The law banned abortions at all stages of pregnancy, except when the pregnant woman is in "danger of death or a serious risk of substantial impairment of a major bodily function," terminology that they argue is extremely vague and open to a range of interpretations.

"It's been a very different and very confusing path for the people coming into our office. There's a lot of confusion about the laws. A lot of pregnant people worry about even mentioning that they want to have an abortion or inquire about obtaining one in another state," said Kathy Kleinfeld, administrator at Houston Women's Reproductive Services, said.

Kleinfeld shared that in the last year, they've conducted about 1,600 appointments for pre and post-abortion care. They don't always know the full story of these patients, like whether they decided to drive out of state, keep the pregnancy, or even take matters into their own hands.

She expressed they worry most about pregnant women who are in vulnerable situations. The KFF survey found that 50% of OBGYNs practicing in states where abortion is banned said they had patients in their practice who were unable to obtain an abortion they sought.

"Our biggest concern is all those patients who aren't able to access services and are forced to continue pregnancies that they're not prepared for either physically, emotionally, financially, or all of the above," said Kleinfeld.

She went on to say, "We know these bans impact people without the means to travel, who cannot take time off of work, or who have issues with childcare. There are just so many barriers that make it much more difficult or impossible for those populations. The state of Texas has completely turned their backs on these women."

Anti-abortion groups celebrate the victory they've worked towards for decades

According to information from the Society of Family Planning, there was an average of about 2,700 abortions per month in Texas before the SCOTUS ruling. Now, the monthly average is about seven. A steep decline celebrated by pro-life groups, who have worked for decades to overturn Roe v. Wade.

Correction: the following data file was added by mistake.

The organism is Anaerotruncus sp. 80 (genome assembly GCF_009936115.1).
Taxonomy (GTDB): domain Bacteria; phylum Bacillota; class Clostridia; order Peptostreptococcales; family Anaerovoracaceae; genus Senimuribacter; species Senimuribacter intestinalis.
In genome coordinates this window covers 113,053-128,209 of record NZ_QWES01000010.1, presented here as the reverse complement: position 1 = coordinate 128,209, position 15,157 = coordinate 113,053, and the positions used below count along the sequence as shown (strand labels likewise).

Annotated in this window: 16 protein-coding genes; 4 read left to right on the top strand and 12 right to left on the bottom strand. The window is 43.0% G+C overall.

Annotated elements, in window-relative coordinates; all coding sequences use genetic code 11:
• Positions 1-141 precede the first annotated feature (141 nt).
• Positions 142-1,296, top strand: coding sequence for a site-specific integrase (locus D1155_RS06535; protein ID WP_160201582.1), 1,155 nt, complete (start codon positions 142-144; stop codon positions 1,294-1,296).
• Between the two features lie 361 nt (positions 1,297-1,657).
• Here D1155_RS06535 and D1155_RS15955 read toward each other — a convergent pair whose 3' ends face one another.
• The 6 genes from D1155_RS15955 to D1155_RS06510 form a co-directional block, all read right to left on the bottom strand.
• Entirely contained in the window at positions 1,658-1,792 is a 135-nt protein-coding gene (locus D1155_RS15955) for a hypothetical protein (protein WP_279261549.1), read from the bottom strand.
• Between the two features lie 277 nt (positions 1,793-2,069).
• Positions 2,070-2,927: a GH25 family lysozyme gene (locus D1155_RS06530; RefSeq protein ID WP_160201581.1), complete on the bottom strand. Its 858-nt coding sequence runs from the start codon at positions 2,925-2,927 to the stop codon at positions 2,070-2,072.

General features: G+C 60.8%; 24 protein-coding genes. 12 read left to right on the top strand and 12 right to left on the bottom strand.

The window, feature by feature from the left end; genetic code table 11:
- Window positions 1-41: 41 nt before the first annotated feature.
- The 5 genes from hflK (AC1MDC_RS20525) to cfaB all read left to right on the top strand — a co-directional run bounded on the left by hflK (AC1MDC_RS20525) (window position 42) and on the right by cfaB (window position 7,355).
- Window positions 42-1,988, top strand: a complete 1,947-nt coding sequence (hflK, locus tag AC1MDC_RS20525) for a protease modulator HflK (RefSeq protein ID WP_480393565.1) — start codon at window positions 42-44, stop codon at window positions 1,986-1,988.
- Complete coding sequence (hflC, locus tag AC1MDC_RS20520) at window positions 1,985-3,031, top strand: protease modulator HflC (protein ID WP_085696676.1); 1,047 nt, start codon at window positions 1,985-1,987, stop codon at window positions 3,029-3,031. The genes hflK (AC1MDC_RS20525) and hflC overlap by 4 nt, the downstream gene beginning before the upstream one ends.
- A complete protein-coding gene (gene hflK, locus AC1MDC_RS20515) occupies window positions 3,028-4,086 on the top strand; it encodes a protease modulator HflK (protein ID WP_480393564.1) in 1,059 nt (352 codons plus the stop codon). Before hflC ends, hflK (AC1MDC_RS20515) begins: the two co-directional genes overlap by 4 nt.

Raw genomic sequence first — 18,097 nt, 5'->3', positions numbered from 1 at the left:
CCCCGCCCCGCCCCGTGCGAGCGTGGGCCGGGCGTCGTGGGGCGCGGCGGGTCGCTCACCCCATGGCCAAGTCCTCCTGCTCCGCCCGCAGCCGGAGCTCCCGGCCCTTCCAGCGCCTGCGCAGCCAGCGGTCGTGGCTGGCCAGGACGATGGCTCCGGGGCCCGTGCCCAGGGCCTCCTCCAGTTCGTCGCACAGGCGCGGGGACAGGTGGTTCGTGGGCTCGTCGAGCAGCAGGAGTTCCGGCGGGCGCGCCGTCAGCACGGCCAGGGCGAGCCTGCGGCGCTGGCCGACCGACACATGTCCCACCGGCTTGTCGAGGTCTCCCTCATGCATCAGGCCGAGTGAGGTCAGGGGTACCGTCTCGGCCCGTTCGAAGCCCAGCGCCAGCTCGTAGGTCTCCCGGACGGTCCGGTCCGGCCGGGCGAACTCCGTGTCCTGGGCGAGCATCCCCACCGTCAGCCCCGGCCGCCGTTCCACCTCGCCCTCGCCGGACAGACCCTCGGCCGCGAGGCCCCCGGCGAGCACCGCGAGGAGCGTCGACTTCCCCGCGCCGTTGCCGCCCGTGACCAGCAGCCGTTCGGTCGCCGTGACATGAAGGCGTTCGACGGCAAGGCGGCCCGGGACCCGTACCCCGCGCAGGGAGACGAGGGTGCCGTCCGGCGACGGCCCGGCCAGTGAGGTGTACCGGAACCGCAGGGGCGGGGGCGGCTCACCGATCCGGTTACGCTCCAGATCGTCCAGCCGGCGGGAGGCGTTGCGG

RELATED: Protests in downtown Houston emerge for the 50th anniversary of Roe v. Wade

"I can't help but reflect with joy on this decision that allowed Texas to protect life beginning at conception. Outside of emergency medical exceptions, the number of abortions in Texas has dropped down to zero. We absolutely believe that it's saving lives. We celebrate every life that has been saved in Texas as a result of our pro-life laws," Amy O'Donnell, communications director at Texas Alliance for Life, said.

She said her organization works with pregnancy centers across the state that provide support and assistance for women who choose to move forward with their pregnancy and give birth to their children.

"One thing we have worked on, which is really no different than what we've focused on in the past, is to educate Texans about the vast resources that Texas offers women. There's resources to specifically help low-income women and women facing unplanned pregnancies," O'Donnell, said. "We believe in the value of protecting lives conceived even in rape or babies diagnosed with disabilities in their mother's wombs."

O'Donnell believes the language in the Human Life Protection Act is clear when it comes to the exceptions that can be made for abortions, but acknowledges there could be more clarification on the law.

"One thing we've been made aware of is how much misunderstanding there is out there about the language in our pro-life laws. It is very clear in Texas law that treatment for an ectopic pregnancy is not considered an abortion. Also in Texas law, a miscarriage is called a spontaneous abortion, and treatment is allowed for women facing miscarriage in our state. It's carved out specifically as miscarriage care," said O'Donnell. "There's a little bit of clarification needed on how our laws impact the medical community. That needs to come from the Texas Medical Board."

Sharing their story

Elizabeth and James Weller now actively speak out in support of women's reproductive rights, sharing their story in hopes of raising more awareness on the issue. Just a few days ago, Elizabeth spoke at a round table in Washington D.C. with First Lady Dr. Jill Biden at the White House.

"Regardless of the fact that I was in a position where I needed this, having that liberty stripped away from you is gutting. You feel like a second-class citizen in this country," said Weller. "Abortion is not a black-and-white issue. It's a gray topic. The changes that I hope to make in the state, I can't do it alone. I'm doing the best that I can and I know other women in Texas are already doing so. Together, we're hoping to make a change."

Weller is part of a lawsuit with the Center for Reproductive Rights against the State of Texas. She said ultimately, what they want is clarification on the law on when an exception can be made for an abortion.